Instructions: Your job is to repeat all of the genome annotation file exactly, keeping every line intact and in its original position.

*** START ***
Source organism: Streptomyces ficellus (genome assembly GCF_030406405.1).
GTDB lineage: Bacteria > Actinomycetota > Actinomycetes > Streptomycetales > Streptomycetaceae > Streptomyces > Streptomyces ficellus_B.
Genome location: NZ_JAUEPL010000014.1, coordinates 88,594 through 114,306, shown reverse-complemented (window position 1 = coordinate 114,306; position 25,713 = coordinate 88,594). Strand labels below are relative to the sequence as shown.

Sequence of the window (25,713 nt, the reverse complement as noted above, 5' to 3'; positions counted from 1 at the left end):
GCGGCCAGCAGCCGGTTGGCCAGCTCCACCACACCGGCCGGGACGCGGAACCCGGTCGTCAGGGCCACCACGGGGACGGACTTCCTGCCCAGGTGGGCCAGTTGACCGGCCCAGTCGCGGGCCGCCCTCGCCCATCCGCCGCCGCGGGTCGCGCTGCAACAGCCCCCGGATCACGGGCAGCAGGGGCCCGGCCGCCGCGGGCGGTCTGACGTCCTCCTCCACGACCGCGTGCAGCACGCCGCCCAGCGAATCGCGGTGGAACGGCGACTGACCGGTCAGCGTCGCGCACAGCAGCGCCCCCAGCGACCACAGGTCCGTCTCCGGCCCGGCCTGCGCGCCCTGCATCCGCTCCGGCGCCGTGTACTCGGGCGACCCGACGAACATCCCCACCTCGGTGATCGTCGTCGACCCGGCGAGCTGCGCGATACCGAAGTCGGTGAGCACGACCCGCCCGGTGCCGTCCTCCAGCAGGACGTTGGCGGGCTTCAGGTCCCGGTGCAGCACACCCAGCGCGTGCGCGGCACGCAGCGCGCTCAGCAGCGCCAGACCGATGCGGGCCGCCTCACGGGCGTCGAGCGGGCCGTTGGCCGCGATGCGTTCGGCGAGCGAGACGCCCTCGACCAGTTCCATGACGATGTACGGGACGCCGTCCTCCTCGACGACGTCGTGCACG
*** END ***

Source organism: Streptomyces ficellus (genome assembly GCF_030406405.1).
GTDB lineage: Bacteria > Actinomycetota > Actinomycetes > Streptomycetales > Streptomycetaceae > Streptomyces > Streptomyces ficellus_B.
Genome location: NZ_JAUEPL010000014.1, coordinates 88,594 through 114,306, shown reverse-complemented (window position 1 = coordinate 114,306; position 25,713 = coordinate 88,594). Strand labels below are relative to the sequence as shown.

Sequence of the window (25,713 nt, the reverse complement as noted above, 5' to 3'; positions counted from 1 at the left end):
GCGGCCAGCAGCCGGTTGGCCAGCTCCACCACACCGGCCGGGACGCGGAACCCGGTCGTCAGGGCCACCACGGGGACGGACTTCCTGCCCAGGTGGGCCAGTTGACCGGCCCAGTCGCGGGCCGCCCTCGCCCATCCGCCGCCGCGGGTCGCGCTGCAACAGCCCCCGGATCACGGGCAGCAGGGGCCCGGCCGCCGCGGGCGGTCTGACGTCCTCCTCCACGACCGCGTGCAGCACGCCGCCCAGCGAATCGCGGTGGAACGGCGACTGACCGGTCAGCGTCGCGCACAGCAGCGCCCCCAGCGACCACAGGTCCGTCTCCGGCCCGGCCTGCGCGCCCTGCATCCGCTCCGGCGCCGTGTACTCGGGCGACCCGACGAACATCCCCACCTCGGTGATCGTCGTCGACCCGGCGAGCTGCGCGATACCGAAGTCGGTGAGCACGACCCGCCCGGTGCCGTCCTCCAGCAGGACGTTGGCGGGCTTCAGGTCCCGGTGCAGCACACCCAGCGCGTGCGCGGCACGCAGCGCGCTCAGCAGCGCCAGACCGATGCGGGCCGCCTCACGGGCGTCGAGCGGGCCGTTGGCCGCGATGCGTTCGGCGAGCGAGACGCCCTCGACCAGTTCCATGACGATGTACGGGACGCCGTCCTCCTCGACGACGTCGTGCACG